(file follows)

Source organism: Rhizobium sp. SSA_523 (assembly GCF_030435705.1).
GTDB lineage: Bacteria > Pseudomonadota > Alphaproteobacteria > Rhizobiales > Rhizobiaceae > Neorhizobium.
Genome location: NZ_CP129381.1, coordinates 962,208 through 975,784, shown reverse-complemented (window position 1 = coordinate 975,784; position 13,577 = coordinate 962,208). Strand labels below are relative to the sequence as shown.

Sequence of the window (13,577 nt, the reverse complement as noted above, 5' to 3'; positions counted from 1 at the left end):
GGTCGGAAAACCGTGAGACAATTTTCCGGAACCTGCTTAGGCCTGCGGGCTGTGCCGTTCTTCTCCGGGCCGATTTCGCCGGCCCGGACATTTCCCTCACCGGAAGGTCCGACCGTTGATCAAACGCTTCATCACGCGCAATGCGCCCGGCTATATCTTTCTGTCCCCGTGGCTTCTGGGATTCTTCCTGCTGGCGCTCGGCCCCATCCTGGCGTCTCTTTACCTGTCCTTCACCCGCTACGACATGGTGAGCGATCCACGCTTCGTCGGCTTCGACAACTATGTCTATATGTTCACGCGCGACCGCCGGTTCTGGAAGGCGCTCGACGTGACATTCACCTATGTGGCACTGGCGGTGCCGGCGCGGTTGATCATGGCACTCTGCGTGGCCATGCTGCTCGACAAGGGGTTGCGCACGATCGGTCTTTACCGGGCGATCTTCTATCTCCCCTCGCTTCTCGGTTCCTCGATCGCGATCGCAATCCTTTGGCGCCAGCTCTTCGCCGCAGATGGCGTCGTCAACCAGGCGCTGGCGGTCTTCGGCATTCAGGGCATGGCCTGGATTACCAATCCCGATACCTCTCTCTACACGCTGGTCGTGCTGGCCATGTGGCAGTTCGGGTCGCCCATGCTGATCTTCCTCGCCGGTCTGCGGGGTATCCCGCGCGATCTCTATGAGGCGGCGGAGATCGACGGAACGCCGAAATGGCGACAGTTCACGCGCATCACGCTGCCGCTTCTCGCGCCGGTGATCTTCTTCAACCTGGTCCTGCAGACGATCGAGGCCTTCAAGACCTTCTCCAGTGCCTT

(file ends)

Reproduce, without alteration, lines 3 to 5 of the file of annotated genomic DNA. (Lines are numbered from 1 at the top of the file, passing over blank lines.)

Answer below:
Genome location: NZ_CP129381.1, coordinates 962,208 through 975,784, shown reverse-complemented (window position 1 = coordinate 975,784; position 13,577 = coordinate 962,208). Strand labels below are relative to the sequence as shown.

Sequence of the window (13,577 nt, the reverse complement as noted above, 5' to 3'; positions counted from 1 at the left end):
GGTCGGAAAACCGTGAGACAATTTTCCGGAACCTGCTTAGGCCTGCGGGCTGTGCCGTTCTTCTCCGGGCCGATTTCGCCGGCCCGGACATTTCCCTCACCGGAAGGTCCGACCGTTGATCAAACGCTTCATCACGCGCAATGCGCCCGGCTATATCTTTCTGTCCCCGTGGCTTCTGGGATTCTTCCTGCTGGCGCTCGGCCCCATCCTGGCGTCTCTTTACCTGTCCTTCACCCGCTACGACATGGTGAGCGATCCACGCTTCGTCGGCTTCGACAACTATGTCTATATGTTCACGCGCGACCGCCGGTTCTGGAAGGCGCTCGACGTGACATTCACCTATGTGGCACTGGCGGTGCCGGCGCGGTTGATCATGGCACTCTGCGTGGCCATGCTGCTCGACAAGGGGTTGCGCACGATCGGTCTTTACCGGGCGATCTTCTATCTCCCCTCGCTTCTCGGTTCCTCGATCGCGATCGCAATCCTTTGGCGCCAGCTCTTCGCCGCAGATGGCGTCGTCAACCAGGCGCTGGCGGTCTTCGGCATTCAGGGCATGGCCTGGATTACCAATCCCGATACCTCTCTCTACACGCTGGTCGTGCTGGCCATGTGGCAGTTCGGGTCGCCCATGCTGATCTTCCTCGCCGGTCTGCGGGGTATCCCGCGCGATCTCTATGAGGCGGCGGAGATCGACGGAACGCCGAAATGGCGACAGTTCACGCGCATCACGCTGCCGCTTCTCGCGCCGGTGATCTTCTTCAACCTGGTCCTGCAGACGATCGAGGCCTTCAAGACCTTCTCCAGTGCCTT